Why should I conserve water during and after a storm?

Many times after a large storm that brings a lot of rain, there is a lot of pressure on sewer systems from all of the storm water.  Also, electricity outages can mean the loss of power at some pump stations.  After a hurricane, you may be asked to limit usage to sanitary use only —that means strictly limiting or not doing laundry, taking only very short showers, no watering your lawns, and limiting dish washing or any other activity that sends a lot of water down the drain and into the sewer system. To prevent back-up into homes, conservation is a good option.  Only use your water for what is necessary until the systems can get back to normal after the storm.  This is also another good reason not to rush back home after the storm.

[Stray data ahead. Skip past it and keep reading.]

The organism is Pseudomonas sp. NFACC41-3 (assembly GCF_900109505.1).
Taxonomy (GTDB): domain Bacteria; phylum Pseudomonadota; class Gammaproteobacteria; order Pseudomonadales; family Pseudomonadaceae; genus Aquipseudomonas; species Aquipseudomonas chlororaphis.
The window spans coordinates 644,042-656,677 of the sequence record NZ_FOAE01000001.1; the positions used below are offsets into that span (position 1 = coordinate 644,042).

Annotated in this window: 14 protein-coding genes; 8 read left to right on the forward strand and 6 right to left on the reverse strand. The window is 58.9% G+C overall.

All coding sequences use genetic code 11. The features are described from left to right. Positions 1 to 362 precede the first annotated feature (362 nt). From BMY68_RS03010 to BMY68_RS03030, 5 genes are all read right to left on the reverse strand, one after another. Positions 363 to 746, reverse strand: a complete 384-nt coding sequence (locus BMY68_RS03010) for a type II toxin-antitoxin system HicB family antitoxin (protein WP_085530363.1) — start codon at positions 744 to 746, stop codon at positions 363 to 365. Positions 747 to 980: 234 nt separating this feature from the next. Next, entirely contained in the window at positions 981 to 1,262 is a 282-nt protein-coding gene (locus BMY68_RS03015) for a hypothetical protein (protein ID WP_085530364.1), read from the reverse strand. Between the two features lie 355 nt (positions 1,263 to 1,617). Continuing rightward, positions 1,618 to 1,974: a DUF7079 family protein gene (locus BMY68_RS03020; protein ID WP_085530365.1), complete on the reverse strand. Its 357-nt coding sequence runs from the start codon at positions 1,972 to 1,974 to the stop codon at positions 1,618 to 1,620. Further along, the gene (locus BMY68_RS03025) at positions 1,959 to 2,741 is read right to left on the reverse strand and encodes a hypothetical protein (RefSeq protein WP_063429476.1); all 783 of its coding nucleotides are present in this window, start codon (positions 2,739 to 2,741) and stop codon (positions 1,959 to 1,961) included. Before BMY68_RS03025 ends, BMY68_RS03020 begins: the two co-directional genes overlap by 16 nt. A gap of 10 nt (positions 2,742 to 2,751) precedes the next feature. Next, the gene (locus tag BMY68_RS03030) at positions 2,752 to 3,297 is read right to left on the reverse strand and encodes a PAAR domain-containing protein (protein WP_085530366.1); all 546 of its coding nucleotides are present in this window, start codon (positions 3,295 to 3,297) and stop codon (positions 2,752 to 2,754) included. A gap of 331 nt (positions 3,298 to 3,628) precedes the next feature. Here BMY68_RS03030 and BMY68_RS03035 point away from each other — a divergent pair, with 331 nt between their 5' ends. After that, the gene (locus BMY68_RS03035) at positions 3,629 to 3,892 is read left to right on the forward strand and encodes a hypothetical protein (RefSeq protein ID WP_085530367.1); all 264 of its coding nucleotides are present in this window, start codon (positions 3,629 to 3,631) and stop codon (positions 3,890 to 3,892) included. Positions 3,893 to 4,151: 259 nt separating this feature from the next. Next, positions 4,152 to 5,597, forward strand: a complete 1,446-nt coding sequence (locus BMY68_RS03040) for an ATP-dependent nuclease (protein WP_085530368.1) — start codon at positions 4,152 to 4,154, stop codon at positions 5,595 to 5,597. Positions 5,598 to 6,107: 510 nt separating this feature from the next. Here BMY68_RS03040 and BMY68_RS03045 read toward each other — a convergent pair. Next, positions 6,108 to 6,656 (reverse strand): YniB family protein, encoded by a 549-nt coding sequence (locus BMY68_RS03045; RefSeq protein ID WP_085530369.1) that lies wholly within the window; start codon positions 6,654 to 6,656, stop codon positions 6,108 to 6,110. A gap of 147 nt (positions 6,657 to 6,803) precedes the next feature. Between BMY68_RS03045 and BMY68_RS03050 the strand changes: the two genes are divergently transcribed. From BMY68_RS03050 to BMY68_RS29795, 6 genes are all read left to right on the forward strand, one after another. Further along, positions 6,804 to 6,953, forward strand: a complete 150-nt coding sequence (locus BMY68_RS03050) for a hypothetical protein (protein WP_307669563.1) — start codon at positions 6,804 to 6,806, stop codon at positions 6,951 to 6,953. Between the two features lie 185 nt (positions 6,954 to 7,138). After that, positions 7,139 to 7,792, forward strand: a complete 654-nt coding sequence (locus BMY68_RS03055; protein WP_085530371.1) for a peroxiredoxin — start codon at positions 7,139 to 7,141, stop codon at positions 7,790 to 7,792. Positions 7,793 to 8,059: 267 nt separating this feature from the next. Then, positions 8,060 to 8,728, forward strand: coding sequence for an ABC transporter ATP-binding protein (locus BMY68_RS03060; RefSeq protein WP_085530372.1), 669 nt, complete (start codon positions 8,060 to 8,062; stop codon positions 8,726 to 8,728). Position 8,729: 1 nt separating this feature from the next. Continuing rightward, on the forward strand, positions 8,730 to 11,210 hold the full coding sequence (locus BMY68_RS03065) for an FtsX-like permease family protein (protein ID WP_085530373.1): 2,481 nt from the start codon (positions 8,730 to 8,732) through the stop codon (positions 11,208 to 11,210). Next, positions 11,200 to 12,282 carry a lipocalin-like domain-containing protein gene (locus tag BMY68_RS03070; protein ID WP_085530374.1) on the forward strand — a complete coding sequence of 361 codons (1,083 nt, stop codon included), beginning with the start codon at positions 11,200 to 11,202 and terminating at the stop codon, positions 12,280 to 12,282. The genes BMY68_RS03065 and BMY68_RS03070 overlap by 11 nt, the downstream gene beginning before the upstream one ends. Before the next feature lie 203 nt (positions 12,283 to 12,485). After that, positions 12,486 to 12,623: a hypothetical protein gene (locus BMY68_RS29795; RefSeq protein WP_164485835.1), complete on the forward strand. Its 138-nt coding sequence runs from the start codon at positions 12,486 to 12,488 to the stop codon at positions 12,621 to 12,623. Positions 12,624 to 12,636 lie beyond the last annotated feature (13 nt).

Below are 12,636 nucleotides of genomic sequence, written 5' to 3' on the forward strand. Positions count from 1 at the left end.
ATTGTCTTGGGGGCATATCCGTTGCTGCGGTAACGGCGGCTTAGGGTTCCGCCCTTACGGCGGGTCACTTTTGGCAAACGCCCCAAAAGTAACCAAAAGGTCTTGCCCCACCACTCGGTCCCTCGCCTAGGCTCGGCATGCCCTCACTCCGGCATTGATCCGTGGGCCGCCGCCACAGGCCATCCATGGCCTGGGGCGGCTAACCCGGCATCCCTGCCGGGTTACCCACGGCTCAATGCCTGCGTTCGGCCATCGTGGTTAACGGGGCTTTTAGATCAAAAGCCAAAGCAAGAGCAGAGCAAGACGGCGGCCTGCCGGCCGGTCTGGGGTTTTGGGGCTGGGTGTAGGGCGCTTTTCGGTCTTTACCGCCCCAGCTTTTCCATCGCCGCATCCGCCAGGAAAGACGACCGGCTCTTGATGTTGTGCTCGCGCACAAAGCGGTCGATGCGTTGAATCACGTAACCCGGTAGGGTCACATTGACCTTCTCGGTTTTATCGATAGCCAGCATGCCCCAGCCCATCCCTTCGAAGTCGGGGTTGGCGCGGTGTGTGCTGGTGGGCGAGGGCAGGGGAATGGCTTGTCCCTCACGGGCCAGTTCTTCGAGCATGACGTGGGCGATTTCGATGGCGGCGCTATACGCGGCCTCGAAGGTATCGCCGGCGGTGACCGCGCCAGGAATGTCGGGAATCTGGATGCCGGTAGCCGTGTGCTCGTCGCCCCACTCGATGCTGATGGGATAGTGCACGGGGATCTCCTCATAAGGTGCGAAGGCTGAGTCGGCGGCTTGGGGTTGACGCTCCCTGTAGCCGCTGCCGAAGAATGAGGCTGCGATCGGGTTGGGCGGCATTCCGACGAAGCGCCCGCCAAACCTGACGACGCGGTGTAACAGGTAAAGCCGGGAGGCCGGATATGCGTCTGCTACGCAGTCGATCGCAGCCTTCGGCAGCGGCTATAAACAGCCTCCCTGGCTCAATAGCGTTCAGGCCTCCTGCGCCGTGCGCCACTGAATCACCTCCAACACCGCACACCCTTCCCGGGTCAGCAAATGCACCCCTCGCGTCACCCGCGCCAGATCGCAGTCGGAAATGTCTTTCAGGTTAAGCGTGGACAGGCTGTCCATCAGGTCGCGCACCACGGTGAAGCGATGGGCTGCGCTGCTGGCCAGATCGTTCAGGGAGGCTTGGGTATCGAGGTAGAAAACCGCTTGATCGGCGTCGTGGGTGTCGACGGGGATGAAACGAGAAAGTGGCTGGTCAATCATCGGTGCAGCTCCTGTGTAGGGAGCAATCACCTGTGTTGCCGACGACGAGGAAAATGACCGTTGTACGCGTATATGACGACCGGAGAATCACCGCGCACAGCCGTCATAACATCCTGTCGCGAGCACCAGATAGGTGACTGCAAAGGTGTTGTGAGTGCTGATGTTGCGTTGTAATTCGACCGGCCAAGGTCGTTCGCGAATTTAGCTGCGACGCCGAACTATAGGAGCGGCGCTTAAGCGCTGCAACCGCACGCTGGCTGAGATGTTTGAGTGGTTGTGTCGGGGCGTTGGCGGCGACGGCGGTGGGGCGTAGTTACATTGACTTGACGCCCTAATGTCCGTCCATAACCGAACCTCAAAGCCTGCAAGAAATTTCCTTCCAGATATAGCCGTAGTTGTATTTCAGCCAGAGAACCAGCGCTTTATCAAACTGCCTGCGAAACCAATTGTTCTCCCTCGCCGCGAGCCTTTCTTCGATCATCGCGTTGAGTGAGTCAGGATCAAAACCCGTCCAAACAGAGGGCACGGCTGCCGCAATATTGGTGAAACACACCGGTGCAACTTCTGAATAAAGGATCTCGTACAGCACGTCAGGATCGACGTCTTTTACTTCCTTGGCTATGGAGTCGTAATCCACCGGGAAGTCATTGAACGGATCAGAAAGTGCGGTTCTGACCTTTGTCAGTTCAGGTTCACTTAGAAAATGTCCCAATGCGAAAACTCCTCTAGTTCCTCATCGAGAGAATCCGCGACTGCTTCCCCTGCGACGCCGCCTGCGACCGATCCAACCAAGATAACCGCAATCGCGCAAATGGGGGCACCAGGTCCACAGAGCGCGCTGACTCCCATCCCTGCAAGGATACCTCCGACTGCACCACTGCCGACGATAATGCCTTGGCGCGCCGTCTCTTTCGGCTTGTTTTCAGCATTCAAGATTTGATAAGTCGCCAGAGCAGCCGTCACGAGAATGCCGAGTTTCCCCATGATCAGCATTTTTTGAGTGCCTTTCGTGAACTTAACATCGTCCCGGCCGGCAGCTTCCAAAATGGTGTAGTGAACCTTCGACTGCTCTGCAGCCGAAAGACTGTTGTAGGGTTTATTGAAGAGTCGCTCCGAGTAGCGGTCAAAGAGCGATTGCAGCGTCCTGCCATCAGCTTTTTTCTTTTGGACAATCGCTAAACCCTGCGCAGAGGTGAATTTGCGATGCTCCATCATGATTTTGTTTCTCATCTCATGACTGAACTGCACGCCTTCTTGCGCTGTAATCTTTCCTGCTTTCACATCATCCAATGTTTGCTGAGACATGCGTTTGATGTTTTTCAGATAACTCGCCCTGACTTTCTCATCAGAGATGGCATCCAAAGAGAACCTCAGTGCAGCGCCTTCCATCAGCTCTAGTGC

Show All Answers

1. Do I need to evacuate?
2. Do I live on a Barrier Island?
3. When will evacuations be announced?
4. Where is my closest emergency shelter?
5. What should I bring to an emergency shelter?
6. If I evacuate, do I need to turn off my water?
7. Will the City of Cocoa turn off my water during a storm?
8. Will the causeways close before the storm hits?
9. Where can I find the latest updates about the storm?
10. Does the City of Cocoa provide sand bags?
11. When will my trash and yard debris be picked up before the storm?
12. Will public safety personnel respond during a storm?
13. When will my power come back on?
14. Why should I conserve water during and after a storm?
15. Why is my hurricane debris not getting picked up?
16. How soon can I come back home after a storm has passed?